Low income students in Oakland are 18.3 times more likely to be in lowest scoring schools in reading than their more advantaged peers. That was one of the most striking results in the recent CRPE study. And while that was the most jarring stat, putting Oakland in dead last among the 50 cities studies, every city showed disparities, and a fairly direct relationship between disadvantaged students being clustered in low performing schools and White and higher income students clustered in the top performing schools.
If education is supposed to be the great equalizer, these statistics contradict that. The students with the most needs are in the lowest performing schools and the students with relative advantages are in the best ones. Something is seriously wrong here, and it starts with the ways that schools are assigned.
Racial and income segregation are hallmarks of American cities. And while I understand the benefits of neighborhood schools, when you are in a “bad” neighborhood, with corresponding low performing schools, the segregation reduces your opportunities. And polices that assign neighborhood schools as defaults, cement the privilege of the advantaged, and harden the cement shoes of the disadvantaged.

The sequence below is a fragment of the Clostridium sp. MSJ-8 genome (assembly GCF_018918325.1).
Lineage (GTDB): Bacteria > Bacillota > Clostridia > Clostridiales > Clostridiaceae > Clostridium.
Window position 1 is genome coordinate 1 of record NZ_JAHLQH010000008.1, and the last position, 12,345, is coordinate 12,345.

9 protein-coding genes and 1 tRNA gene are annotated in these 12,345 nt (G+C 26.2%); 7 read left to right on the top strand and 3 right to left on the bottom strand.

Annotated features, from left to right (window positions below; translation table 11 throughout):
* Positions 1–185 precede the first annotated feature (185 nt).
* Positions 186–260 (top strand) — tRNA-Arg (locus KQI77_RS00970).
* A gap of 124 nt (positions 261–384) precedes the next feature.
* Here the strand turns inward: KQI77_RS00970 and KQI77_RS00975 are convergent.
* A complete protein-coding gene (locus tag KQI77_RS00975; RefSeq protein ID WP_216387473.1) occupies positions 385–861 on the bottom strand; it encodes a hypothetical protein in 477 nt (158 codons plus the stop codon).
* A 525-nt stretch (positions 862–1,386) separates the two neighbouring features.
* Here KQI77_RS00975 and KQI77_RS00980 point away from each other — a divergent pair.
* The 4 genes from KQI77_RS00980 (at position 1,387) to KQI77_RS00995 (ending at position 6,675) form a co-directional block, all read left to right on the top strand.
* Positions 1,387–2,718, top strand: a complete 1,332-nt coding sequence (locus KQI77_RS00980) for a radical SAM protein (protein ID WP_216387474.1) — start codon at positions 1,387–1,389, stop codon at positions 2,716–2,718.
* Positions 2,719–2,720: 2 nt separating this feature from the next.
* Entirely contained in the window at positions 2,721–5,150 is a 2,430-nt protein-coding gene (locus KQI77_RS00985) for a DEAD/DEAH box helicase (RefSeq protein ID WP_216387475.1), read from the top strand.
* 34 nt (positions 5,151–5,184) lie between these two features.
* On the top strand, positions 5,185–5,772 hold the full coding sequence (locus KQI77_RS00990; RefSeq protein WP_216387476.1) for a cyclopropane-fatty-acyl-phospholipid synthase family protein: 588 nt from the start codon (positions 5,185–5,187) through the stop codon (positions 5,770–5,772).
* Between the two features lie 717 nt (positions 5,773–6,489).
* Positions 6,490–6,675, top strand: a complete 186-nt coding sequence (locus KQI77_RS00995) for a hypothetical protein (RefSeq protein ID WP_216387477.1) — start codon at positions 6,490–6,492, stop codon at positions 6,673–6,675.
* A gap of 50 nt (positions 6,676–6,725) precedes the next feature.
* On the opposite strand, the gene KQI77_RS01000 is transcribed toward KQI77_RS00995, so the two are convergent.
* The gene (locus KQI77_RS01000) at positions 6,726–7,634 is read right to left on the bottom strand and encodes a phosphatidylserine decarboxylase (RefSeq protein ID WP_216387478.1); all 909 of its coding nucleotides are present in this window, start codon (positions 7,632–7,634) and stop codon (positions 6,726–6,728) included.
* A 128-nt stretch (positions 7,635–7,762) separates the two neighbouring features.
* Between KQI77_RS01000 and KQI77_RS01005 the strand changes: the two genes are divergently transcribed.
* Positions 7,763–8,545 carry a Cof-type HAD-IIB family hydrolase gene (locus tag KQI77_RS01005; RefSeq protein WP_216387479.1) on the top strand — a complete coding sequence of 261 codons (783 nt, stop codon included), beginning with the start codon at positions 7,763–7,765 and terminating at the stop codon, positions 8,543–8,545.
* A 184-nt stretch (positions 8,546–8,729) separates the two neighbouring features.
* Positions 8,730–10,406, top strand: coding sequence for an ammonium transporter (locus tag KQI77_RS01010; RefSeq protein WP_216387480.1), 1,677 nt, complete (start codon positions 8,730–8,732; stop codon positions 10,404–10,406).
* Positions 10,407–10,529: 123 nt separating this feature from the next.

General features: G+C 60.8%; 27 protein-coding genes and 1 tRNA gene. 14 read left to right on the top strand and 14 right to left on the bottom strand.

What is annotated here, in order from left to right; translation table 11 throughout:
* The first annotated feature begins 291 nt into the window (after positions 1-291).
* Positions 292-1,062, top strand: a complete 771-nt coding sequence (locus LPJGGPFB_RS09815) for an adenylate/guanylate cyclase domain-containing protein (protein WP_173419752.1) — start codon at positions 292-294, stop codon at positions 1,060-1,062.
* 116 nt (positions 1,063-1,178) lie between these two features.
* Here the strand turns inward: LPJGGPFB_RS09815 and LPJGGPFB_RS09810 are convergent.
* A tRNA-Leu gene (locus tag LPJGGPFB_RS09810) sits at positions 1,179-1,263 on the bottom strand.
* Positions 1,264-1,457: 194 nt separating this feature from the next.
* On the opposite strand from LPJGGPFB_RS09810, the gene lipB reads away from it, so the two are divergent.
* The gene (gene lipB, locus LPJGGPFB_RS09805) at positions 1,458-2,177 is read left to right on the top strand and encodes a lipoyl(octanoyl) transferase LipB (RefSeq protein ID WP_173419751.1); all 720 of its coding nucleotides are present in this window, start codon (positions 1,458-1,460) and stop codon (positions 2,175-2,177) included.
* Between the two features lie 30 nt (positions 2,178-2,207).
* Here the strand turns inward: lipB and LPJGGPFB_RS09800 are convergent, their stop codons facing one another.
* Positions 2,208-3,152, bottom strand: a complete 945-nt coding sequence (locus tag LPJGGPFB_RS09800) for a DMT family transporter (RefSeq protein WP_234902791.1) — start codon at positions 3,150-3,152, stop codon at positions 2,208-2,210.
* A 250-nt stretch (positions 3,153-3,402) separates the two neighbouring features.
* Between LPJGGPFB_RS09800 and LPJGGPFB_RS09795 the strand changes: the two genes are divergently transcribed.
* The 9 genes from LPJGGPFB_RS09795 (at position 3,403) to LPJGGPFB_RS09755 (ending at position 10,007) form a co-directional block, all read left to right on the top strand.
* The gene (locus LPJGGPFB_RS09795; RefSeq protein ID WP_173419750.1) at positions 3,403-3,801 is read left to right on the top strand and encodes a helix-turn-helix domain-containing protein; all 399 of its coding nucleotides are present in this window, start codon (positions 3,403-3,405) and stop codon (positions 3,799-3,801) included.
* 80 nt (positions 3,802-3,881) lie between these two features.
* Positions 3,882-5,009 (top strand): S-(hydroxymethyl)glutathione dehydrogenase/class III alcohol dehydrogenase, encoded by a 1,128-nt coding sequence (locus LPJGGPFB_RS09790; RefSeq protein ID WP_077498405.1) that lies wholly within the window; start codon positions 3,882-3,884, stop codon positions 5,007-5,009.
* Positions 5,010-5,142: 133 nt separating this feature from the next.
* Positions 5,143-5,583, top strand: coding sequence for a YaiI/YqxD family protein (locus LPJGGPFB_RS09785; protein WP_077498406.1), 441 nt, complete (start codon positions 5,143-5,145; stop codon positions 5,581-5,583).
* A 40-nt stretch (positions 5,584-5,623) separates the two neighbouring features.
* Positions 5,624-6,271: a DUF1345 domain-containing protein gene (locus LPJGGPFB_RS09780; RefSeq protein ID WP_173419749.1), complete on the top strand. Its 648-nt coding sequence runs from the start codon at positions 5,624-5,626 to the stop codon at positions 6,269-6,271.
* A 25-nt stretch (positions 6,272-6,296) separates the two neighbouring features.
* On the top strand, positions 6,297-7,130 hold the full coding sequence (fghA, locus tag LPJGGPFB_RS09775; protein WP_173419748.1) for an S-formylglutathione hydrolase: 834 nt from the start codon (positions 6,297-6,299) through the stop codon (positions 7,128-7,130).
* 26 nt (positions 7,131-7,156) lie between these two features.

It does not have to be this way. We write the rules of school assignment. And as Oakland moves towards a more robust common enrollment system, these rules can work to more equitably assign schools based not only on current advantage, but also need.
This is not an argument for an unfettered market in enrollment, rather, like all “markets” it would be one that is designed to meet social ends. Right now our current system serves to reinforce privilege at the expense of equity.
Let’s flip this script, and move our most challenged students up in the line for high quality schools. And yes, this may disrupt the status quo, and realign existing privilege, but isn’t that what we say schools are for?